• -logy – psychology (psy-CHO-lo-gy),
  • -meter – speedometer (spee-DO-me-ter), thermometer (ther-MO-me-ter)
  • -ic/-ical – geographical (ge-o-GRA-phi-cal), hysterical (hys-TE-ri-cal), ironic (i-RO-nic), photographic (pho-to-GRA-phic)
  • -tion/-sion/-cian – vacation (va-CA-tion), revision (re-VI-sion), musician (mu-SI-cian)

Stress on the Last Syllable

When words have these endings, the endings are usually stressed:

  • -ee – refugee (re-fu-GEE), trainee (trai-NEE)
  • -eer – volunteer (vo-lun-TEER), mountaineer (moun-tai-NEER)
  • -ese – Japanese (Ja-pa-NESE), legalese (le-ga-LESE)
  • -ette – bachelorette (ba-che-lo-RETTE), casette (ca-SETTE)
  • -esque – picturesque (pic-tu-RESQUE), statuesque (sta-tu-ESQUE)
  • -oo – shampoo (sham-POO), tattoo (tat-TOO)

Stress Shift (Verb – Noun)

Some verbs and their related nouns look exactly alike, but their pronunciations are different. Usually, in two-syllable VERBS, the second syllable is stressed.

  • permit (per-MIT)
  • record (re-CORD)
  • present (pre-SENT)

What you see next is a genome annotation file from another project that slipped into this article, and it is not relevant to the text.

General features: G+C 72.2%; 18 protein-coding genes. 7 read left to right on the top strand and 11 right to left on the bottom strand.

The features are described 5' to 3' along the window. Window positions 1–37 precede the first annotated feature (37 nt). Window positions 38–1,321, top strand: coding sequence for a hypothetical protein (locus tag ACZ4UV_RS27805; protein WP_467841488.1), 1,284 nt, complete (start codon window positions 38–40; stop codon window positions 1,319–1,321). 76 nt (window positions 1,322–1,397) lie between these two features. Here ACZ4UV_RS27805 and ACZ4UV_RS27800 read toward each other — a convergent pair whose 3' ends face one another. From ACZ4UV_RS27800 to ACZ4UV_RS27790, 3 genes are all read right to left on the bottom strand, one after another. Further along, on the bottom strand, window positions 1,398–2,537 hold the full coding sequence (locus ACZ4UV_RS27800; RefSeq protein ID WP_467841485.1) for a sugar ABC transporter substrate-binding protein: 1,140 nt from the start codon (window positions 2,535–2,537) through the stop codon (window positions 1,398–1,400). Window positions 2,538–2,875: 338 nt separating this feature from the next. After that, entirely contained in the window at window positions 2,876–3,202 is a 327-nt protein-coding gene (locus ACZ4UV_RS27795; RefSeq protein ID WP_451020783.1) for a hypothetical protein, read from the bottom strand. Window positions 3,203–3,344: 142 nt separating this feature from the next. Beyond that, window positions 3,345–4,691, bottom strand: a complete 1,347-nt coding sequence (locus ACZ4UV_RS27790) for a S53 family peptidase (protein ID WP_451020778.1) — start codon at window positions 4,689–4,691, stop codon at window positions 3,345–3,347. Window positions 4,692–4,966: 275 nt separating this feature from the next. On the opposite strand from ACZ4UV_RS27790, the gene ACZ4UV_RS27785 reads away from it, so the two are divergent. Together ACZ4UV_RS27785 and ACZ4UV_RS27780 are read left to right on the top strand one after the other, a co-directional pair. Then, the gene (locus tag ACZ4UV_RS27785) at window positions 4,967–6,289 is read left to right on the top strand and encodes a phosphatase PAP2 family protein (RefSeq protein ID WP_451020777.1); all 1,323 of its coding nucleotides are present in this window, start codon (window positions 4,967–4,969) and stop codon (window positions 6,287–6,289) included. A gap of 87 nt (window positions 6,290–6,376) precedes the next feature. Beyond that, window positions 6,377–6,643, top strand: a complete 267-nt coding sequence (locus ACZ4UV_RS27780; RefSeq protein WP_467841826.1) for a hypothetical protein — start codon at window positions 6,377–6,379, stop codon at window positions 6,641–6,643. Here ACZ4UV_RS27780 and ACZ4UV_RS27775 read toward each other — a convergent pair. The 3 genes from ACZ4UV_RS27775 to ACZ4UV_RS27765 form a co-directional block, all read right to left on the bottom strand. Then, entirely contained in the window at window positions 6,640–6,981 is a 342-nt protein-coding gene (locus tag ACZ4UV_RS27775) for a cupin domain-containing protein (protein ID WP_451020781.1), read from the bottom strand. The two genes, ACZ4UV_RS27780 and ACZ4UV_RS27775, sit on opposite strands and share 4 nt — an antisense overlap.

• increase (in-CREASE)
  • conflict (con-FLICT)
  • escort (es-CORT)
  • address (ad-DRESS)
  • object (ob-JECT)
  • upset (up-SET)

Two-syllable NOUNS, on the other hand, are usually stressed on the first syllable.

  • permit (PER-mit)
  • record (RE-cord)
  • present (PRE-sent)
  • increase (IN-crease)
  • conflict (CON-flict)
  • escort (ES-cort)
  • address (AD-dress)
  • object (OB-ject)
  • upset (UP-set)

There are many more rules for pronunciation and word stress, but these three will help you get started. For further explanation and more examples, here is a video that talks about these rules a bit more.


Summer Homework!

The blogs are going on vacation for the summer. **** I’ve  refreshed an earlier post with great ideas for  your summer homework. Click on the blue links to learn and practice until we return with new lessons in the fall!

Confusing Word Choices